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Fatherland started as a conversation in a pub with long-time Frantic collaborator Eddie Kay. We spent the night telling funny stories about our Dads. The nugget of an idea for a show sat dormant for a while.
Years later my wife came home after taking my daughters to see the film Cloudy with a Chance of Meatballs and told me about this beautiful scene involving an invention called 'The Monkey Thought Translator'.
A few days later, while sitting on the top deck of a bus it suddenly hit me what show I wanted to make and how I was to make it.
I eventually plucked up the courage to pitch an idea to Manchester International Festival. At this stage the idea was still called Monkey Thought Translator so it was credit to MIF that they did not laugh me out of the office! My next step was finding my collaborators.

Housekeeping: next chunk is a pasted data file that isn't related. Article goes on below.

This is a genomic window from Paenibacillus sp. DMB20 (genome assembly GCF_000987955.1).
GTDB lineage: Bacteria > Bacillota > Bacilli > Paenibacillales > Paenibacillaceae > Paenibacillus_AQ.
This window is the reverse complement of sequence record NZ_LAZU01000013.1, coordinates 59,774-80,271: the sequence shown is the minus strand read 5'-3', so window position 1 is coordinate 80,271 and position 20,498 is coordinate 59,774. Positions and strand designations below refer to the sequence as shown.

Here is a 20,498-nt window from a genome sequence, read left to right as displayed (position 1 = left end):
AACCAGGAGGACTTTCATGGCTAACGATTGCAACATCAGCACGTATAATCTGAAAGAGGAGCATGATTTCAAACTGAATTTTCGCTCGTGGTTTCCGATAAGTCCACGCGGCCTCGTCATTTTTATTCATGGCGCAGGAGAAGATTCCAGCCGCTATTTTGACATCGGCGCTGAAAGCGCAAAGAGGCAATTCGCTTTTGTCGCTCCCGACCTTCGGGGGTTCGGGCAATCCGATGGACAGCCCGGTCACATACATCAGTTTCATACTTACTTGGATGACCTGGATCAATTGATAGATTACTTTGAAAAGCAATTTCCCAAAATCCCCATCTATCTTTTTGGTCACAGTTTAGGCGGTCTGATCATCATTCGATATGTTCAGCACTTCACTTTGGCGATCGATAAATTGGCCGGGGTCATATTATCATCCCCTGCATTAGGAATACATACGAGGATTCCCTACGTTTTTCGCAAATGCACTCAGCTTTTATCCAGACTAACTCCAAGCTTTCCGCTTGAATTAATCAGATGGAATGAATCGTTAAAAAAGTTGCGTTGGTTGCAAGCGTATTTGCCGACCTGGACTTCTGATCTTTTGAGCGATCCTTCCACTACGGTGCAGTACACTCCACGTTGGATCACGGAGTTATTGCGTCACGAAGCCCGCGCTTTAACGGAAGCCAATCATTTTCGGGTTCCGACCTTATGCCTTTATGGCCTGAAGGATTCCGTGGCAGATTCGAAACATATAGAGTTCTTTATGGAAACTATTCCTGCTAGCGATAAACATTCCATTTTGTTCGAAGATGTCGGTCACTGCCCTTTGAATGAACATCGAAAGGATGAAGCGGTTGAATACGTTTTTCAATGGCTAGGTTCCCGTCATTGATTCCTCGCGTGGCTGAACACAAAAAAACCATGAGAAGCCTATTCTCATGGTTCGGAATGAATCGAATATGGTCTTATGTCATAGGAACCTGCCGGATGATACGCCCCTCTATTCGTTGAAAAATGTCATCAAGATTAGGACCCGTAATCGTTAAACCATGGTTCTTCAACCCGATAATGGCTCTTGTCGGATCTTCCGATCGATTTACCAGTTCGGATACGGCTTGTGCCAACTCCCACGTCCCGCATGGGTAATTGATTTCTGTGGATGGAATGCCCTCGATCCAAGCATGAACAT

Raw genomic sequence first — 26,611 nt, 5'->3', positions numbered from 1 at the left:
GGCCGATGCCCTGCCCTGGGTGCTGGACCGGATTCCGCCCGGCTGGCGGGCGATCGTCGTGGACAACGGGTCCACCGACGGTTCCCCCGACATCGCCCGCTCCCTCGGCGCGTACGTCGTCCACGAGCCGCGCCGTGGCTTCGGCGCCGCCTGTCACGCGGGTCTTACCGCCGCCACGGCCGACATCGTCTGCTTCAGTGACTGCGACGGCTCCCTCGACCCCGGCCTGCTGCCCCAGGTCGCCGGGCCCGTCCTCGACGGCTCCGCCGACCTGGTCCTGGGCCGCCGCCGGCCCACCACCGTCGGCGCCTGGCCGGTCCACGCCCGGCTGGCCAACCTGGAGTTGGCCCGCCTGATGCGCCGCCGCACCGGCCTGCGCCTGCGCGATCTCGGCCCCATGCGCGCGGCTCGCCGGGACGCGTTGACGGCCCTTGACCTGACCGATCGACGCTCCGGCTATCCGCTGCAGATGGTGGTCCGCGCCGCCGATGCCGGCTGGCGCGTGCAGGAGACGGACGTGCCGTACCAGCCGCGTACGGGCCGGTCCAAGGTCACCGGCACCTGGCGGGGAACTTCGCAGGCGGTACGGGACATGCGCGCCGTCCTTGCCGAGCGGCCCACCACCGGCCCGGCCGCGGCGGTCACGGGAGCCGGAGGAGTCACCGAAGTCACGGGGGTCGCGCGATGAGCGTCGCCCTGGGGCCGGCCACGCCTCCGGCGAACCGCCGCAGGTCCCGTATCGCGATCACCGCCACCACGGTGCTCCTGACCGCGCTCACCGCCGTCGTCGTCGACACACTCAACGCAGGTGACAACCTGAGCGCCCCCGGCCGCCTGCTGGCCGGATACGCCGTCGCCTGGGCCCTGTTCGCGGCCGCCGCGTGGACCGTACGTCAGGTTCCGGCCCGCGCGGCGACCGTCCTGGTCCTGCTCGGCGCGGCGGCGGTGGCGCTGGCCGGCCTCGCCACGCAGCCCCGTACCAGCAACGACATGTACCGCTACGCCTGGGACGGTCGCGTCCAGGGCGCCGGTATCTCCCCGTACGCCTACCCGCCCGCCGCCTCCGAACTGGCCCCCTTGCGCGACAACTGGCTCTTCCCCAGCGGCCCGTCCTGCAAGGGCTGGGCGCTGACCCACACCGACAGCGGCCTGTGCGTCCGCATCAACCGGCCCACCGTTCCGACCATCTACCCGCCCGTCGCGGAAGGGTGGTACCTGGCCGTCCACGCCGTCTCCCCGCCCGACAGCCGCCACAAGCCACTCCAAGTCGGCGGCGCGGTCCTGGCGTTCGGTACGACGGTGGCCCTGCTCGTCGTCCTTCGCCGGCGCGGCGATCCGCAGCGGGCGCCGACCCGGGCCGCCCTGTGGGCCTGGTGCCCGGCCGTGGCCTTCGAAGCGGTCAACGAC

In many ways, I was not pitching an image of a show to those collaborators. I was pitching a journey; "Join me in this search for voices and out of that a show will emerge. We will not presume anything about the show just because we bring certain skills to the table". Again, credit to them for not running a mile!
Over time, and a few development workshops, Monkey Thought Translator became Fatherland. Slowly the identity and ingredients of the show came into focus.
I think it might have been the bravest and most ambitious I have ever been on a show. There was never a time when we allowed Fatherland to conform to an existing theatrical shape. It had to be its own thing. This happened through incredibly honest collaboration that existed throughout the creative team.
A huge part of the ambitious aspect of the show was the creation of the Chorus of Others, a community choir. I am immensely proud of how those people engaged, found a voice and supported each other (and the show itself).
The word I keep coming back to is ‘brave,' though. I remember watching the final performance in Manchester with Simon Stephens. The cast and Chorus totally nailed it but I remember getting most satisfaction at the realisation that we (Simon Stephens, Karl Hyde and myself) had achieved this because we had been brave. We did not compromise and pushed on determined to bring out something new and honest in each other.
Fatherland, in terms of production and process, is a show I am very proud of.